Republican leaders rejected a rush to name a building after Sen. John McCain, saying Tuesday that they will instead form a committee to study the appropriate level of tribute.
The committee — or “gang,” as Senate Majority Leader Mitch McConnell called it — will have the tasked of suggesting the best way to honor Mr. McCain, who died Saturday after more than 30 years in the Senate.
Mr. McConnell pumped the brakes on Minority Leader Charles E. Schumer’s proposal, which has gained steam among Democrats, to rename the Russell Senate Office Building after Mr. McCain. Mr. McConnell said he hadn’t been consulted about that plan before Mr. Schumer announced it, and said it breaks with the tradition of the Senate to wait for “a calmer environment” in which to judge legacies.
The Kentucky Republican, who both worked with and against Mr. McCain over the decades, said he’ll form a “gang” of senators after Labor Day and ask them to report back.
“Hopefully they’ll come back with a unanimous recommendation,” he told reporters.
Earlier in the day, speaking on the Senate floor, he’d suggested either posting a portrait in the chamber’s ceremonial reception room, or renaming the office of the Armed Services Committee after Mr. McCain. The late senator, a one-time Navy aviator, had been chairman of the committee.
Sen. John Cornyn, Texas Republican, said the Senate needs to “do this carefully” and to reach agreement on any tribute.
“Doing this in a collaborative and deliberative way, I hope, is how Sen. McCain would have wanted it,” Mr. Cornyn said.
Immediately after Mr. McCain’s death was announced Saturday, Mr. Schumer suggested renaming the Senate office building that bears the name of former Sen. Richard Russell, a Democratic segregationist whose history is now a blemish on his party.
Mr. Schumer said Tuesday he circulated a letter to colleagues promoting the idea along with Sen. Jeff Flake, who was Mr. McCain’s fellow Arizona Republican in the Senate.
“I think it’s the most appropriate way to honor Sen. McCain and we’re going to work to see that can get done in a bipartisan way,” he said.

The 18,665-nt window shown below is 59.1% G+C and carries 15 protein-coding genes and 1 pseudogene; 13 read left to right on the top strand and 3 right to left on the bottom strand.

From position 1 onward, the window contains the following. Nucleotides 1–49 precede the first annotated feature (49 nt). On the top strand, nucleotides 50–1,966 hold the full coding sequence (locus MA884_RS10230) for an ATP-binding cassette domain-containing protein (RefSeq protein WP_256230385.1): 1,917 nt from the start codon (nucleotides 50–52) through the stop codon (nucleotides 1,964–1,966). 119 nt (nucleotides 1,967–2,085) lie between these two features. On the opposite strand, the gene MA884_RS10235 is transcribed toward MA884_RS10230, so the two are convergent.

Sen. Lindsey Graham, a South Carolina Republican who had been Mr. McCain’s closest ally and friend in the Senate, said if he had his way, “I’d name the Capitol after him if I could.”
He then quipped about another tribute for Mr. McCain, who, while a fierce supporter of rank-and-file troops, was a terror to Pentagon officials who appeared before the Armed Services Committee — particularly over wasteful spending: “I’d like to name the Pentagon after him, just to get back at them.”
Mr. Graham said Mr. McCain’s last requests in their final conversations together were to give him a good send-off, to pass a new round of sanctions on Russia, to renew work on an immigration deal and to keep dogging the Pentagon.
Mr. McCain, who will lie in state in the Capitol on Friday ahead of a weekend burial at the U.S. Naval Academy, also had warnings to President Trump about leaving Afghanistan too soon, and bungling negotiations over Syria.
The two senators also talked about the way to approach Mr. Trump — to whom Mr. Graham managed to be close, even as the president and Mr. McCain frequently feuded.
Mr. Graham said Mr. McCain’s advice on that amounted to being cooperative, while sticking to principles: “Help him when you can, just don’t get sucked into all this [expletive].”
The South Carolina Republican also said Mr. McCain’s targets shouldn’t think they’re home free because they’ve outlasted the late senator.
That is particularly true for Russia, where a member of the federation council’s Foreign Affairs Committee said “the enemy is dead,” and wished that God “accept his dark soul.”
Mr. Graham told Russians not to get complacent.
“John has created a long line of people that are coming after you,” he said.
© Copyright (c) 2018 News World Communications, Inc.
This content is published through a licensing agreement with Acquire Media using its NewsEdge technology.